ABSTRACT: Although drug-eluting stent (DES) thrombosis is a recognized complication of coronary intervention, recurrent late stent thrombosis is rarely reported. Clopidogrel resistance or low-responsiveness may be associated with recurrent late stent thrombosis after DES implantation. We present a diabetic patient with hypertension, obesity and heavy smoking history, who suffered 3 recurrent attacks of acute anterior ST-segment elevation myocardial infarction over 6 years due to recurrent thromboses of DES despite prolonged and regular triple antiplatelet therapy. Laboratory evaluation of hypercoagulability yielded negative results, but low responsiveness for clopidogrel was revealed by the VerifyNow™ P2Y12 assay.
As the use of drug-eluting stents (DES) becomes widespread, careful long-term follow-up of patients should be considered due to the potential for late stent thromboses.1,2 Stent thrombosis seems to occur more frequently with DES and occasionally is associated with resistance to antiplatelet therapy.3 We have experienced a diabetic patient with hypertension, obesity and heavy smoking history, who suffered 3 recurrent attacks of acute anterior ST-segment elevation myocardial infarction (STEMI) over 6 years due to repeated thromboses of DES implanted in the left anterior descending (LAD) coronary artery. The recent stent thrombotic event was very late stent thrombosis 50 months after DES implantation despite prolonged and regular triple antiplatelet therapy (aspirin 100 mg, clopidogrel 75 mg, cilostazol 100 mg twice daily). Clopidogrel low-responsiveness was demonstrated with the VerifyNow™ P2Y12 assay.
Case Report. On February 21, 2005, a 42-year-old man with a history of obesity, hypertension, diabetes mellitus and current smoking (20 pack years) visited the Emergency Department (ED) in our hospital due to sudden-onset, anterior chest pain. His electrocardiogram (ECG) revealed 4–5 mm ST-segment elevation in leads aVL, V1–V6 and I with reciprocal ST depression in inferior leads, suggestive of acute anterior STEMI.
He was immediately taken to the cardiac catheterization laboratory and an emergent coronary angiogram showed a thrombotic occlusion in the proximal segment of the LAD (Figure 1A). The left circumflex (LCX) coronary artery and right coronary artery (RCA) had no significant lesion. After angioplasty, the lesion on the LAD was successfully treated with one 3.5 x 24 mm paclitaxel-coated stent (Taxus™, Boston Scientific, Natick, Massachusetts) and an excellent final angiographic result was obtained (Figure 1B).
After administration of a loading dose of aspirin (300 mg) and clopidogrel (450 mg), aspirin (100 mg/day) and clopidogrel (75 mg/day) were given continuously after stent implantation. Four days later, the patient complained of recurrence of chest pain and ECG demonstrated relapse of ST-segment elevation on precordial leads. Emergent coronary angiogram showed total occlusion of the previous stent due to subacute stent thrombosis (Figure 1C). With intravenous administration of abciximab (Reopro™), angioplasty was successfully finished with implantation of another 3.5 x 18 mm sirolimus-eluting stent (Cypher™, Johnson and Johnson, New Brunswick, New Jersey) (Figure 1D). Transthoracic echocardiogram performed during admission showed a reduced left ventricular ejection fraction (LVEF) of 45% with anterior and anteroseptal wall akinesia. He was discharged with warfarin and triple antiplatelet therapy (aspirin 200 mg, clopidogrel 75 mg and cilostazol 200 mg daily).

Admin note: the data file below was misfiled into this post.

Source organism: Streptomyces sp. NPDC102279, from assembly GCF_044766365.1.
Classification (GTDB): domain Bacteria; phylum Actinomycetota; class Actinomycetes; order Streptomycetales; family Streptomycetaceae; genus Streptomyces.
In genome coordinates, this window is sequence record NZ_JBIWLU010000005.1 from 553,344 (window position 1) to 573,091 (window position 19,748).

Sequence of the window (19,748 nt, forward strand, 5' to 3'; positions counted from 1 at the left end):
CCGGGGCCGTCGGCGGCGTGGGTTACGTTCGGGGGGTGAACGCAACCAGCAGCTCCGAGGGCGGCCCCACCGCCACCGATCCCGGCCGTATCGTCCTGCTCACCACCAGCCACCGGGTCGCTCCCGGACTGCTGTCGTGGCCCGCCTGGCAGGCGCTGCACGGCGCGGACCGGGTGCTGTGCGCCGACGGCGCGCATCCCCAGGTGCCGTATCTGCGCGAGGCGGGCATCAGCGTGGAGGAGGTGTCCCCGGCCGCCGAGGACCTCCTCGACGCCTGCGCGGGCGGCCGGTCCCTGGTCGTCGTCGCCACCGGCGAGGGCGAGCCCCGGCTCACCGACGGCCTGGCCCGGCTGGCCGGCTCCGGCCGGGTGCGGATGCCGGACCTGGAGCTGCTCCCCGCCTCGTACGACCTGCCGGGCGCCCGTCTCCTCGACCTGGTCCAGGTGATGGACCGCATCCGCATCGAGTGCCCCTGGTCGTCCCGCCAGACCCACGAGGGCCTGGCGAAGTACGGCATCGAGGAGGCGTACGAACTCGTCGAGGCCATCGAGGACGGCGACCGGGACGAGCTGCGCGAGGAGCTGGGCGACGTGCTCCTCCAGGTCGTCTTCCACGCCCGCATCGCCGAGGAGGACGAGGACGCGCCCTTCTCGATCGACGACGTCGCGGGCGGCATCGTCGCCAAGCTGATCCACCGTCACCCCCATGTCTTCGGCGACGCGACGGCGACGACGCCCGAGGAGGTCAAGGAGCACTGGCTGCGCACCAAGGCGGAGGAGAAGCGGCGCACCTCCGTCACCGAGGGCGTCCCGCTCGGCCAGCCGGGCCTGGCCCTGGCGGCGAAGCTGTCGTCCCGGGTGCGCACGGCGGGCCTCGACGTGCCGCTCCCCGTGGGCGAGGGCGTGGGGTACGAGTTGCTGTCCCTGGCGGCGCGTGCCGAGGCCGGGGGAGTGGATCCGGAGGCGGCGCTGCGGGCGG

On August 8, 2005 (6 months after subacute ST), follow-up coronary angiogram demonstrated the patency of the previous stent. At that time, the patient was asymptomatic and cilostazol and warfarin were determined to be withdrawn. Dual antiplatelet therapy (aspirin 100 mg and clopidogrel 75 mg daily) with oral hypoglycemic drug (glimepiride) and antihypertensive drugs (ramipril and carvedilol) were continued. The patient remains asymptomatic and was compliant with the prescribed therapy. On December 4, 2006 (483 days or 14 months after subacute ST), the patient was re-admitted to our ED because of acute anterior STEMI. The LAD where the stent had been implanted was totally occluded and in-stent thrombosis was evident (Figure 2A). With intravenous administration of abciximab (Reopro™), balloon angioplasty was performed and he was successfully treated with another 3.5 x 24 mm paclitaxel-coated stent (TAXUS™, Boston Scientific) (Figure 2B). He was discharged under triple antiplatelet therapy (aspirin 100 mg, clopidogrel 75 mg and cilostazol 200 mg daily). The patient remains asymptomatic and has been compliant with the prescribed therapy. On February 10, 2010 (1,166 days or 50 months after first late stent thrombosis), the patient complained of sudden-onset anterior chest discomfort.